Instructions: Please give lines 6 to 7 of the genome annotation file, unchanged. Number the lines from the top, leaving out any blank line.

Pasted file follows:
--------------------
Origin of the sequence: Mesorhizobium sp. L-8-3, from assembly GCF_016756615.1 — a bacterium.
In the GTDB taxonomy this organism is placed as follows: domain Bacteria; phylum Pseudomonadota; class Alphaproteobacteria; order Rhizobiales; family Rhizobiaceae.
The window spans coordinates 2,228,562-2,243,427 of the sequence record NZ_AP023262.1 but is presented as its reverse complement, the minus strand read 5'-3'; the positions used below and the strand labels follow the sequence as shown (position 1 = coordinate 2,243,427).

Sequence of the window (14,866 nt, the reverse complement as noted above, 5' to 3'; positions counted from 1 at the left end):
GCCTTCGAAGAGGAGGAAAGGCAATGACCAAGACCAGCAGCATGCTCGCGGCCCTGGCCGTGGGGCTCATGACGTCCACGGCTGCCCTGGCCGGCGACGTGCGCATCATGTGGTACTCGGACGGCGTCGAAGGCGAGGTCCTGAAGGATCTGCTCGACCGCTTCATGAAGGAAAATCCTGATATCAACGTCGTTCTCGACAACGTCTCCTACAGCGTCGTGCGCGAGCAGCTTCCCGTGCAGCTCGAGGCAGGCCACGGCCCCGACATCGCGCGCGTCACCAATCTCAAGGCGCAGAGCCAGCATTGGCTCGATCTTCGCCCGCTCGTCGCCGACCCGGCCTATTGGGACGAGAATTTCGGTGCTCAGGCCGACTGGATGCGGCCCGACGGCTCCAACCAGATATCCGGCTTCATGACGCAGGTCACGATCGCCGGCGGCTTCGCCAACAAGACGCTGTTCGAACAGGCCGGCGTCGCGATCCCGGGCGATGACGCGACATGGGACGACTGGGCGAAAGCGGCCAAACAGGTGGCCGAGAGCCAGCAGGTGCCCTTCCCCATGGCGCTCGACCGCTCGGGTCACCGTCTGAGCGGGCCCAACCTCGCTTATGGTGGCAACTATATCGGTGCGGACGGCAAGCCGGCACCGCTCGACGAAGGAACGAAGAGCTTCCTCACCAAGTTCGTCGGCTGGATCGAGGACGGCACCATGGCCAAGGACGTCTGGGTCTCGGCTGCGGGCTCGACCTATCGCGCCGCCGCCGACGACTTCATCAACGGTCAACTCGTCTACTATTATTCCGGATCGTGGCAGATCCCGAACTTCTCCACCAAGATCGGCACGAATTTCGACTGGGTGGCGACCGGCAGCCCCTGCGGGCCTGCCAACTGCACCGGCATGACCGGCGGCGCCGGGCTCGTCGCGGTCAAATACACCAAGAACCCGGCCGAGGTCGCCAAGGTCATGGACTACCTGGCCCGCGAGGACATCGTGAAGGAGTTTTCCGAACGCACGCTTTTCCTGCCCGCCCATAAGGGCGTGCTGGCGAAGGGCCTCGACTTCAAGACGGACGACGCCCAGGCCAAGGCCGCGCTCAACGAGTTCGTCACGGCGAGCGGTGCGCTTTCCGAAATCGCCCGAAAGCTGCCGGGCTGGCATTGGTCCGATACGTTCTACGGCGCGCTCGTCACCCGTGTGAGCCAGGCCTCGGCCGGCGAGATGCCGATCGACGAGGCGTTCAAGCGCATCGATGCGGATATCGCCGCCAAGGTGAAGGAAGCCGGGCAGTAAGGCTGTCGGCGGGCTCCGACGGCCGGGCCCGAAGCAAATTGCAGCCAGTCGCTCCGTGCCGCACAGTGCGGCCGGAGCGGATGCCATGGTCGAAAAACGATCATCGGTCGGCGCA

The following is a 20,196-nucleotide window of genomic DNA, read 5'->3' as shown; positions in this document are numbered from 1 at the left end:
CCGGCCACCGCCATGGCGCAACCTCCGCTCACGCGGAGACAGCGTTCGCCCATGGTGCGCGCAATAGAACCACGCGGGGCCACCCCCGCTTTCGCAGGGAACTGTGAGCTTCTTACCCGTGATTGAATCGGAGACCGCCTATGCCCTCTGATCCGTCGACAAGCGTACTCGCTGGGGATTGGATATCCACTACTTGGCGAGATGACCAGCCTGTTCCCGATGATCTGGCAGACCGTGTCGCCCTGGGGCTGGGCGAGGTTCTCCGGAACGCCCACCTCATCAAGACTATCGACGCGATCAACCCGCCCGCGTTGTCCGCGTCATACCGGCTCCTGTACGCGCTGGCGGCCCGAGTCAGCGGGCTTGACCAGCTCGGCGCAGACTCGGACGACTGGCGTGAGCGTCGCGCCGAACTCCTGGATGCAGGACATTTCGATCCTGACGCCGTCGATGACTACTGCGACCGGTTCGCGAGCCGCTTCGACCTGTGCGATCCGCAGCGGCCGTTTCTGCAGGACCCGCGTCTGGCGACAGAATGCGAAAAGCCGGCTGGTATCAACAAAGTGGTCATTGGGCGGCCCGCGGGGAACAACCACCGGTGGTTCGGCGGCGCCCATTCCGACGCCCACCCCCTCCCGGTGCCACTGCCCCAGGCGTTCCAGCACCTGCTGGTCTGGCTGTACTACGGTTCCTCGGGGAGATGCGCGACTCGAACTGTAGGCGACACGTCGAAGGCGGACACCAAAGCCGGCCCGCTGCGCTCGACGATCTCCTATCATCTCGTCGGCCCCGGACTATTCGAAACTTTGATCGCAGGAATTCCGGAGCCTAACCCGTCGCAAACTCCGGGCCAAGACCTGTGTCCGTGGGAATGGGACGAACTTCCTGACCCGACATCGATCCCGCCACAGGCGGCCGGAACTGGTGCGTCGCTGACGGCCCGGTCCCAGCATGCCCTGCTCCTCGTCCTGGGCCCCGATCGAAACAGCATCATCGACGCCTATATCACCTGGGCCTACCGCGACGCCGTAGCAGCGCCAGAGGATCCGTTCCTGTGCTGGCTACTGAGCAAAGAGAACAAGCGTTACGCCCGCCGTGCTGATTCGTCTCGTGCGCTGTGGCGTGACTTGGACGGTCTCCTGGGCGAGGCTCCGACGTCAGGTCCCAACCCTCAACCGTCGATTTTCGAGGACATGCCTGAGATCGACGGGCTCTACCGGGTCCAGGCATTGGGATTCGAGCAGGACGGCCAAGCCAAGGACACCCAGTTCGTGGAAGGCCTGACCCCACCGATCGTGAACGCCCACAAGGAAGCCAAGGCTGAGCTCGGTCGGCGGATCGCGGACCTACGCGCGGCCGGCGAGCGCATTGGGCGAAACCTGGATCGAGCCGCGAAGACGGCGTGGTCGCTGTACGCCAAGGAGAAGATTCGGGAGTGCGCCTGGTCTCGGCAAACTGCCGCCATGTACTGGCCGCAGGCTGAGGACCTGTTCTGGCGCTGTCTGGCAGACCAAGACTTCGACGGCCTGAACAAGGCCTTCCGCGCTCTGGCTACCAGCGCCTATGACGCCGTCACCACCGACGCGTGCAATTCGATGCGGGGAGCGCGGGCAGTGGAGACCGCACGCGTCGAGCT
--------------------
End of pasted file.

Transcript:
The following is a 20,196-nucleotide window of genomic DNA, read 5'->3' as shown; positions in this document are numbered from 1 at the left end:
CCGGCCACCGCCATGGCGCAACCTCCGCTCACGCGGAGACAGCGTTCGCCCATGGTGCGCGCAATAGAACCACGCGGGGCCACCCCCGCTTTCGCAGGGAACTGTGAGCTTCTTACCCGTGATTGAATCGGAGACCGCCTATGCCCTCTGATCCGTCGACAAGCGTACTCGCTGGGGATTGGATATCCACTACTTGGCGAGATGACCAGCCTGTTCCCGATGATCTGGCAGACCGTGTCGCCCTGGGGCTGGGCGAGGTTCTCCGGAACGCCCACCTCATCAAGACTATCGACGCGATCAACCCGCCCGCGTTGTCCGCGTCATACCGGCTCCTGTACGCGCTGGCGGCCCGAGTCAGCGGGCTTGACCAGCTCGGCGCAGACTCGGACGACTGGCGTGAGCGTCGCGCCGAACTCCTGGATGCAGGACATTTCGATCCTGACGCCGTCGATGACTACTGCGACCGGTTCGCGAGCCGCTTCGACCTGTGCGATCCGCAGCGGCCGTTTCTGCAGGACCCGCGTCTGGCGACAGAATGCGAAAAGCCGGCTGGTATCAACAAAGTGGTCATTGGGCGGCCCGCGGGGAACAACCACCGGTGGTTCGGCGGCGCCCATTCCGACGCCCACCCCCTCCCGGTGCCACTGCCCCAGGCGTTCCAGCACCTGCTGGTCTGGCTGTACTACGGTTCCTCGGGGAGATGCGCGACTCGAACTGTAGGCGACACGTCGAAGGCGGACACCAAAGCCGGCCCGCTGCGCTCGACGATCTCCTATCATCTCGTCGGCCCCGGACTATTCGAAACTTTGATCGCAGGAATTCCGGAGCCTAACCCGTCGCAAACTCCGGGCCAAGACCTGTGTCCGTGGGAATGGGACGAACTTCCTGACCCGACATCGATCCCGCCACAGGCGGCCGGAACTGGTGCGTCGCTGACGGCCCGGTCCCAGCATGCCCTGCTCCTCGTCCTGGGCCCCGATCGAAACAGCATCATCGACGCCTATATCACCTGGGCCTACCGCGACGCCGTAGCAGCGCCAGAGGATCCGTTCCTGTGCTGGCTACTGAGCAAAGAGAACAAGCGTTACGCCCGCCGTGCTGATTCGTCTCGTGCGCTGTGGCGTGACTTGGACGGTCTCCTGGGCGAGGCTCCGACGTCAGGTCCCAACCCTCAACCGTCGATTTTCGAGGACATGCCTGAGATCGACGGGCTCTACCGGGTCCAGGCATTGGGATTCGAGCAGGACGGCCAAGCCAAGGACACCCAGTTCGTGGAAGGCCTGACCCCACCGATCGTGAACGCCCACAAGGAAGCCAAGGCTGAGCTCGGTCGGCGGATCGCGGACCTACGCGCGGCCGGCGAGCGCATTGGGCGAAACCTGGATCGAGCCGCGAAGACGGCGTGGTCGCTGTACGCCAAGGAGAAGATTCGGGAGTGCGCCTGGTCTCGGCAAACTGCCGCCATGTACTGGCCGCAGGCTGAGGACCTGTTCTGGCGCTGTCTGGCAGACCAAGACTTCGACGGCCTGAACAAGGCCTTCCGCGCTCTGGCTACCAGCGCCTATGACGCCGTCACCACCGACGCGTGCAATTCGATGCGGGGAGCGCGGGCAGTGGAGACCGCACGCGTCGAGCT